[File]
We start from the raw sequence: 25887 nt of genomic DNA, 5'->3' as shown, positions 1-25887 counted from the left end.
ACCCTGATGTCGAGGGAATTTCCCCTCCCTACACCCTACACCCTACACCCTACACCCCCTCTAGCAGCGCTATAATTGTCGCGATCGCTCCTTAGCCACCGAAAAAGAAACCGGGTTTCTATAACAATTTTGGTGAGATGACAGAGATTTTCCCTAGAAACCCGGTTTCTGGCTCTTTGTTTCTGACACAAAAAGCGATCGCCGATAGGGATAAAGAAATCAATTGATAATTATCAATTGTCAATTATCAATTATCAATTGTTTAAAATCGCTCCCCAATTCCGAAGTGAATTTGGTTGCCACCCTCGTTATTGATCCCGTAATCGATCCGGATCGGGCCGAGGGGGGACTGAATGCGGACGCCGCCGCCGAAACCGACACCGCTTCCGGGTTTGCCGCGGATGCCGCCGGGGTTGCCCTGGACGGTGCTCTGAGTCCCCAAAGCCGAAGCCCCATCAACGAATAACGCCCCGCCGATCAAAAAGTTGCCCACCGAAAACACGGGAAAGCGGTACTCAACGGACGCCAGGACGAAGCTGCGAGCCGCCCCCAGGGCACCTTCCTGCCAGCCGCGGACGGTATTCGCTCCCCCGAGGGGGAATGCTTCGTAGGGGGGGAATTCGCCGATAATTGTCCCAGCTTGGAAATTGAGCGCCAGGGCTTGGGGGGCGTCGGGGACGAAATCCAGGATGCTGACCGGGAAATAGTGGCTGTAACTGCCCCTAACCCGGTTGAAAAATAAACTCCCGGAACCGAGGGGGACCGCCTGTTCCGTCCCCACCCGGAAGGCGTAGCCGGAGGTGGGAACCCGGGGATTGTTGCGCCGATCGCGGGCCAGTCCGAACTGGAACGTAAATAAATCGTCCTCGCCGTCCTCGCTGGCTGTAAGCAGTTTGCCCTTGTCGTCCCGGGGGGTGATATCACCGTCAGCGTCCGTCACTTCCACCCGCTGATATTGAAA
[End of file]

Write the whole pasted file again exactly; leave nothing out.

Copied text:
We start from the raw sequence: 25887 nt of genomic DNA, 5'->3' as shown, positions 1-25887 counted from the left end.
ACCCTGATGTCGAGGGAATTTCCCCTCCCTACACCCTACACCCTACACCCTACACCCCCTCTAGCAGCGCTATAATTGTCGCGATCGCTCCTTAGCCACCGAAAAAGAAACCGGGTTTCTATAACAATTTTGGTGAGATGACAGAGATTTTCCCTAGAAACCCGGTTTCTGGCTCTTTGTTTCTGACACAAAAAGCGATCGCCGATAGGGATAAAGAAATCAATTGATAATTATCAATTGTCAATTATCAATTATCAATTGTTTAAAATCGCTCCCCAATTCCGAAGTGAATTTGGTTGCCACCCTCGTTATTGATCCCGTAATCGATCCGGATCGGGCCGAGGGGGGACTGAATGCGGACGCCGCCGCCGAAACCGACACCGCTTCCGGGTTTGCCGCGGATGCCGCCGGGGTTGCCCTGGACGGTGCTCTGAGTCCCCAAAGCCGAAGCCCCATCAACGAATAACGCCCCGCCGATCAAAAAGTTGCCCACCGAAAACACGGGAAAGCGGTACTCAACGGACGCCAGGACGAAGCTGCGAGCCGCCCCCAGGGCACCTTCCTGCCAGCCGCGGACGGTATTCGCTCCCCCGAGGGGGAATGCTTCGTAGGGGGGGAATTCGCCGATAATTGTCCCAGCTTGGAAATTGAGCGCCAGGGCTTGGGGGGCGTCGGGGACGAAATCCAGGATGCTGACCGGGAAATAGTGGCTGTAACTGCCCCTAACCCGGTTGAAAAATAAACTCCCGGAACCGAGGGGGACCGCCTGTTCCGTCCCCACCCGGAAGGCGTAGCCGGAGGTGGGAACCCGGGGATTGTTGCGCCGATCGCGGGCCAGTCCGAACTGGAACGTAAATAAATCGTCCTCGCCGTCCTCGCTGGCTGTAAGCAGTTTGCCCTTGTCGTCCCGGGGGGTGATATCACCGTCAGCGTCCGTCACTTCCACCCGCTGATATTGAAA